“Poppy Barley was born from the idea that one size doesn’t fit all,” say Kendall and Justine Barber, the sister-duo design team behind the brand, which custom makes shoes and boots in widths that fit their customers perfectly. “Our lineup of extended shoe widths and calf-fitted boots make it possible for women to choose shoes they love, not just shoes that fit,” says Kendall. Adds Justine: “To not offer sizing choices feels old-fashioned and exclusive.” Both sisters stress that the end result of the custom-made process should be the kind of footwear that the user can wear comfortably and repeatedly.

Tanya Taylor

Tanya Taylor designs the same pieces in extended sizing as they do in standard sizing.

Courtesy of Tanya Taylor

“It is important to our brand that we are defined by a point of view, not a range of sizes,” says Tanya Taylor. The Canadian designer’s commitment to extended sizing began with a custom piece for actress Aidy Bryant and now represents 30 per cent of her e-commerce sales. “We are designing the same pieces in extended sizing as we do in standard sizing,” she says simply. The company’s bestseller is the Blaire dress, a simple chiffon number with ruffle details and floral print. “The faux wrap looks amazing on everyone,” Taylor says. And there’s more extended-size fashions to come from Tanya Taylor this fall, too. “We want everyone, regardless of size, to feel feminine, optimistic and energized by our clothes.”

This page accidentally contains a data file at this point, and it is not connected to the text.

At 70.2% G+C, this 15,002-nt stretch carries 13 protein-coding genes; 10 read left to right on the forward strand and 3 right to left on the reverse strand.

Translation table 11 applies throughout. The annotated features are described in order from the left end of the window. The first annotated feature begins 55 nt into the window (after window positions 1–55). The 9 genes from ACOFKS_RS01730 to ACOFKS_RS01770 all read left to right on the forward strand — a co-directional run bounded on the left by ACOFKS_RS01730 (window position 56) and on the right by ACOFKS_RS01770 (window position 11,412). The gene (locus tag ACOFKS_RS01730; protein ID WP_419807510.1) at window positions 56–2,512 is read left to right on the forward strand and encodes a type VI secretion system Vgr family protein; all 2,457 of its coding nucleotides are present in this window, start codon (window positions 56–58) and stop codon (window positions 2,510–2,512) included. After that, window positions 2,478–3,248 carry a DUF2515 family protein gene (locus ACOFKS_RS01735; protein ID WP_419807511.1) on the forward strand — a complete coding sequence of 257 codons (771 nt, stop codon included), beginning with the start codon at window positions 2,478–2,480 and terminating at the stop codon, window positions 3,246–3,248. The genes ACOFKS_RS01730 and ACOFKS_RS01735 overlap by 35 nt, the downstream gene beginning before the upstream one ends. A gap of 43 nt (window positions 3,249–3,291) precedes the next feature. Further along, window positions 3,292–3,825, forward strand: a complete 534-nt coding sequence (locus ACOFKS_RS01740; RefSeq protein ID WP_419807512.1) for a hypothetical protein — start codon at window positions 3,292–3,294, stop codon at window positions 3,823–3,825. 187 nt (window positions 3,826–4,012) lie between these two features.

Visit tgam.ca/newsletters to sign up for the Globe Style e-newsletter, your weekly digital guide to the players and trends influencing fashion, design and entertaining, plus shopping tips and inspiration for living well. And follow Globe Style on Instagram @globestyle.

Report an error Editorial code of conduct
Comments

Welcome to The Globe and Mail’s comment community. This is a space where subscribers can engage with each other and Globe staff. Non-subscribers can read and sort comments but will not be able to engage with them in any way. Click here to subscribe.

If you would like to write a letter to the editor, please forward it to letters@globeandmail.com. Readers can also interact with The Globe on Facebook and Twitter .

Welcome to The Globe and Mail’s comment community. This is a space where subscribers can engage with each other and Globe staff. Non-subscribers can read and sort comments but will not be able to engage with them in any way. Click here to subscribe.

If you would like to write a letter to the editor, please forward it to letters@globeandmail.com. Readers can also interact with The Globe on Facebook and Twitter .

Welcome to The Globe and Mail’s comment community. This is a space where subscribers can engage with each other and Globe staff.

We aim to create a safe and valuable space for discussion and debate. That means:

  • Treat others as you wish to be treated
  • Criticize ideas, not people
  • Stay on topic
  • Avoid the use of toxic and offensive language
  • Flag bad behaviour

Comments that violate our community guidelines will be removed.

If your comment doesn't appear immediately it has been sent to a member of our moderation team for review

Read our community guidelines here

Discussion loading…

Due to technical reasons, we have temporarily removed commenting from our articles. We hope to have this fixed soon. Thank you for your patience. If you are looking to give feedback on our new site, please send it along to feedback@globeandmail.com. If you want to write a letter to the editor, please forward to letters@globeandmail.com.